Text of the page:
The IRS and the Treasury Department have released final regulations that provide some clarity and relief with regards to certain provisions of the Affordable Care Act ( P.L. 111-148), including the definition of minimum essential coverage under Code Sec. 5000A and reporting requirements for health insurance issuers and employers under Code Secs. 6055 and 6056. The final regulations finalize 2021 proposed regulations with some clarifications ( REG-109128-21).
The final regulations provide that the term “minimum essential coverage” does not include Medicaid coverage limited to COVID-19 testing and diagnostic services provided under the Families First Coronavirus Response Act ( P.L. 116-127). If an individual qualifies solely for this coverage, then it does not prevent them from claiming the premium tax credit under Code Sec. 36B. This amendment to Reg.§ 1.5000A-2 applies for months beginning after September 28, 2020.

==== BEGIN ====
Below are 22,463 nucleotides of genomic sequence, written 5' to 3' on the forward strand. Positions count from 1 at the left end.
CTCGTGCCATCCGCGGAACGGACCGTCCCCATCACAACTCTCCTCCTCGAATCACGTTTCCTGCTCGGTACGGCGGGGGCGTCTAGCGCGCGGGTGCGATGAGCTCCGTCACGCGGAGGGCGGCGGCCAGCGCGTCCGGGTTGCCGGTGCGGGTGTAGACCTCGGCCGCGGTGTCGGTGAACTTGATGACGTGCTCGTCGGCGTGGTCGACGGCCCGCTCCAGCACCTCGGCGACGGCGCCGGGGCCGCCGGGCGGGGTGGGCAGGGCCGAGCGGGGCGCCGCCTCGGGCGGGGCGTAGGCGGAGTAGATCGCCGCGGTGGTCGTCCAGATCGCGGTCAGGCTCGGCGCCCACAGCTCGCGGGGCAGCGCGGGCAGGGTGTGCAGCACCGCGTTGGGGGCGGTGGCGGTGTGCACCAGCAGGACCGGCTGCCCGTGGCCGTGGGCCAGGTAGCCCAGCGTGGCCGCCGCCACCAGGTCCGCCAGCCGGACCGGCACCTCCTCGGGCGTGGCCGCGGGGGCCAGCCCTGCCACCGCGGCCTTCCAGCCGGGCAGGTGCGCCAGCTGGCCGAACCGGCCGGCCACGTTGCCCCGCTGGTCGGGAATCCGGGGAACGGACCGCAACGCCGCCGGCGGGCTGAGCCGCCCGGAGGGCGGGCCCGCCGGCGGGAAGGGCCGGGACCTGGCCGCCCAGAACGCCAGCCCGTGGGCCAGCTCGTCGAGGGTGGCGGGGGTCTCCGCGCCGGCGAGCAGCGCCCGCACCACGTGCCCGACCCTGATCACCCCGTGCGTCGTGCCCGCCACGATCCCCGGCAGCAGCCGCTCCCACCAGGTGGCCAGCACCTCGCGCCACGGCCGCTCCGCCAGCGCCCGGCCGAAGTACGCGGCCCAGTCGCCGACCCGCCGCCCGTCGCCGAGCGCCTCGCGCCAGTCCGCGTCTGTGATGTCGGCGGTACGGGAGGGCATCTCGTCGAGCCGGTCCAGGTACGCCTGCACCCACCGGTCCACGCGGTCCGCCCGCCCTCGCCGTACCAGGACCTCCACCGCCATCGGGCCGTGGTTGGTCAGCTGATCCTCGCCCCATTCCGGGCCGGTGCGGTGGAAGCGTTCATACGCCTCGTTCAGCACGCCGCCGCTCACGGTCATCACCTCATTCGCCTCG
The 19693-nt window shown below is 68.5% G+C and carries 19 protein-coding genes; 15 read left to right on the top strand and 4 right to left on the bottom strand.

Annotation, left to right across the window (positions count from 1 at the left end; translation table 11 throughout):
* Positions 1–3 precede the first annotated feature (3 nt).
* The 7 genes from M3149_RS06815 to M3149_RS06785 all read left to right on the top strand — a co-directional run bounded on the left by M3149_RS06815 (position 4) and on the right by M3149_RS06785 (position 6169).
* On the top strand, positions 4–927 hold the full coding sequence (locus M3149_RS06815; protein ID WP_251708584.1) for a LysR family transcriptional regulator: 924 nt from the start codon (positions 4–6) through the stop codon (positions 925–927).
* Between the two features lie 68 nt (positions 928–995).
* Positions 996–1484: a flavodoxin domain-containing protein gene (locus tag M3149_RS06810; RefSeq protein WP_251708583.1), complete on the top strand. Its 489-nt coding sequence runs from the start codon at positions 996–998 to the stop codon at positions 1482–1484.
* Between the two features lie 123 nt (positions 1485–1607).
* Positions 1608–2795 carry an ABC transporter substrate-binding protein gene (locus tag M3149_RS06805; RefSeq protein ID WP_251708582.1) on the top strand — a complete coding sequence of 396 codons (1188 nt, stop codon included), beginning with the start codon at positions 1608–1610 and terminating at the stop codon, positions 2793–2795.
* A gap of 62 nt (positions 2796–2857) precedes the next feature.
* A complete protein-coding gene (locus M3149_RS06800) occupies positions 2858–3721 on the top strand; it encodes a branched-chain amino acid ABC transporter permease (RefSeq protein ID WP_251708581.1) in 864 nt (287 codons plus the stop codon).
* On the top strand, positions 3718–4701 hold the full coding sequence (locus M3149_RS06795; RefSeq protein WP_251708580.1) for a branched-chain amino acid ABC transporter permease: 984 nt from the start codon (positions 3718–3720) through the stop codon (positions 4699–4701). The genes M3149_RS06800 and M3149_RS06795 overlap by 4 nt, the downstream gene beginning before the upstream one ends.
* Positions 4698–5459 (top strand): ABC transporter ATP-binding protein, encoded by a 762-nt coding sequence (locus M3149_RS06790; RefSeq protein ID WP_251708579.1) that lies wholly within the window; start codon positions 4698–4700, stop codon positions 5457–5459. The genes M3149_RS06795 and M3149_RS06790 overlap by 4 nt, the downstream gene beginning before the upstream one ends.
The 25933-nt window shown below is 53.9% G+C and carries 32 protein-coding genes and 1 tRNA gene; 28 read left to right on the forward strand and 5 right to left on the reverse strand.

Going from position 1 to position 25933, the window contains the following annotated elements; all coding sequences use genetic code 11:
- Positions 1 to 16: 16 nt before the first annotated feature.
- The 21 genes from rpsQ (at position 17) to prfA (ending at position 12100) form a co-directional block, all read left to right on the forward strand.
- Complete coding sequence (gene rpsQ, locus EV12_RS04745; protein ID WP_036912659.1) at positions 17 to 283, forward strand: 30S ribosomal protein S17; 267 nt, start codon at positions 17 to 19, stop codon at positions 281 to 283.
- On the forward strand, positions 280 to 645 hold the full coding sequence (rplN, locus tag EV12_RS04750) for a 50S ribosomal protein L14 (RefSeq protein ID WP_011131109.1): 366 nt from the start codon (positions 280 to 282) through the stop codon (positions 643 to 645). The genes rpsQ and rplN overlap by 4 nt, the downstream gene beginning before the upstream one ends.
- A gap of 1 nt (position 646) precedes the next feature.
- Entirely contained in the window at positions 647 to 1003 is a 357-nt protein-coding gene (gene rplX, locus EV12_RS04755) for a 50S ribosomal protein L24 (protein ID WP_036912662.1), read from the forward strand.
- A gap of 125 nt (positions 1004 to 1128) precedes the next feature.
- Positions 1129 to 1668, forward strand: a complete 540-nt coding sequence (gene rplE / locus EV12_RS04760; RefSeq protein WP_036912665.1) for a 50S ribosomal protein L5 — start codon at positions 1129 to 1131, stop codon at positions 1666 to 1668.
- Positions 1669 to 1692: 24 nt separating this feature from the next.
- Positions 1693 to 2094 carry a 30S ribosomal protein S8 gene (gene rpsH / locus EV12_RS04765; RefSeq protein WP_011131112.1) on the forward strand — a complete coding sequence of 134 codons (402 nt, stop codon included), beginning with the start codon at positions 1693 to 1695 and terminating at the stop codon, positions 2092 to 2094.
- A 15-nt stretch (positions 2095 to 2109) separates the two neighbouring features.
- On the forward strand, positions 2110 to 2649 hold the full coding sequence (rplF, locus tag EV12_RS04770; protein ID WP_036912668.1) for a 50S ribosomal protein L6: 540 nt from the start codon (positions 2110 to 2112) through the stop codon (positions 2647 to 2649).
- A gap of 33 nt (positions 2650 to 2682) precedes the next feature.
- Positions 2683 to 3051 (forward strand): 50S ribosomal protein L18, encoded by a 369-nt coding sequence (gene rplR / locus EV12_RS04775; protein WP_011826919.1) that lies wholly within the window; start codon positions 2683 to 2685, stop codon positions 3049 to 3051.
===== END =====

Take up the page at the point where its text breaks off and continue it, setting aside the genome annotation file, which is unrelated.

The final regulations also provide:
- An automatic 30-day extension of time under Code Sec. 6056 for “applicable large employers” (generally employers with 50 or more full-time employees, including full-time equivalent employees) to furnish statements relating to health insurance that the applicable large employers offer to their full-time employees; ·
- An automatic 30-day extension of time under Code Sec. 6055 for providers of minimum essential coverage (such as health insurance issuers) that would provide an automatic extension of time for furnishing statements to responsible individuals; and
- An alternative method for reporting entities to furnish statements to their insured members when their shared responsibility payment is zero. The regulations under Reg.§1.6055-1(g)(4)(ii)(B) provide sample language for furnishing these statements.
The final regulations affect some taxpayers who claim the premium tax credit; health insurance issuers, self-insured employers, government agencies, and other persons that provide minimum essential coverage to individuals; and applicable large employers.